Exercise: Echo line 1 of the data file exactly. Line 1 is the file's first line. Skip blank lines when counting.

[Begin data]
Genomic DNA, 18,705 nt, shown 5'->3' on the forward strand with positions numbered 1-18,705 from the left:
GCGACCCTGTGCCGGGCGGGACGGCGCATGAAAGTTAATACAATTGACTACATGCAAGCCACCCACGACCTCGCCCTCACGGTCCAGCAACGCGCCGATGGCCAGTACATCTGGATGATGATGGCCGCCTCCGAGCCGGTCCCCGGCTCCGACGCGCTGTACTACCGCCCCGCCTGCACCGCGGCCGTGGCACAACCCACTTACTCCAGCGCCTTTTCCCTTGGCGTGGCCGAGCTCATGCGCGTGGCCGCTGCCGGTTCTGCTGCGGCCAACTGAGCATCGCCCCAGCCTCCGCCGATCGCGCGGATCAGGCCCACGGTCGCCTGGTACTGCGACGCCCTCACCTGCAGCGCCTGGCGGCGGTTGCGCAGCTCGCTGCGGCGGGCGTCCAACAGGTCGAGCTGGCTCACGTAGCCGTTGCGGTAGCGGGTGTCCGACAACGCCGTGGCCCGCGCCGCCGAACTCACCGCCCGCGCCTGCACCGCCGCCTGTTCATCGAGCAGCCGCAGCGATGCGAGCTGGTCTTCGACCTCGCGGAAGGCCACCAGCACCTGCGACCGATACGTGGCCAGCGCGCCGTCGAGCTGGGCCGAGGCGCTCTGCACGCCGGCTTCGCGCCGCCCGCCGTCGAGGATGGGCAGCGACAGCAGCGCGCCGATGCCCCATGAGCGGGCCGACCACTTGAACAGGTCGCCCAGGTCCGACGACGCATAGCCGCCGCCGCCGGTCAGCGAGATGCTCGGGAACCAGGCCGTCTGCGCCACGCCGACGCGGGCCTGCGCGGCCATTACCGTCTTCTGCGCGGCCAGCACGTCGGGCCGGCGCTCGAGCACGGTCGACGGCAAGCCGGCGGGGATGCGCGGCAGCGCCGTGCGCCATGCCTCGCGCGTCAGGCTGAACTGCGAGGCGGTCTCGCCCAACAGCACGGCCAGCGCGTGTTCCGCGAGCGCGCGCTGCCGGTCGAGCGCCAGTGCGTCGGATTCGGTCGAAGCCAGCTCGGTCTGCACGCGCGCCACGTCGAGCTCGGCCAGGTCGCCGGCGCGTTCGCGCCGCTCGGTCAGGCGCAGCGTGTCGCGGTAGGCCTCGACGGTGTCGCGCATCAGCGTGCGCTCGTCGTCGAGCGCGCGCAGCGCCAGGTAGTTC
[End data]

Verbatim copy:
Genomic DNA, 18,705 nt, shown 5'->3' on the forward strand with positions numbered 1-18,705 from the left: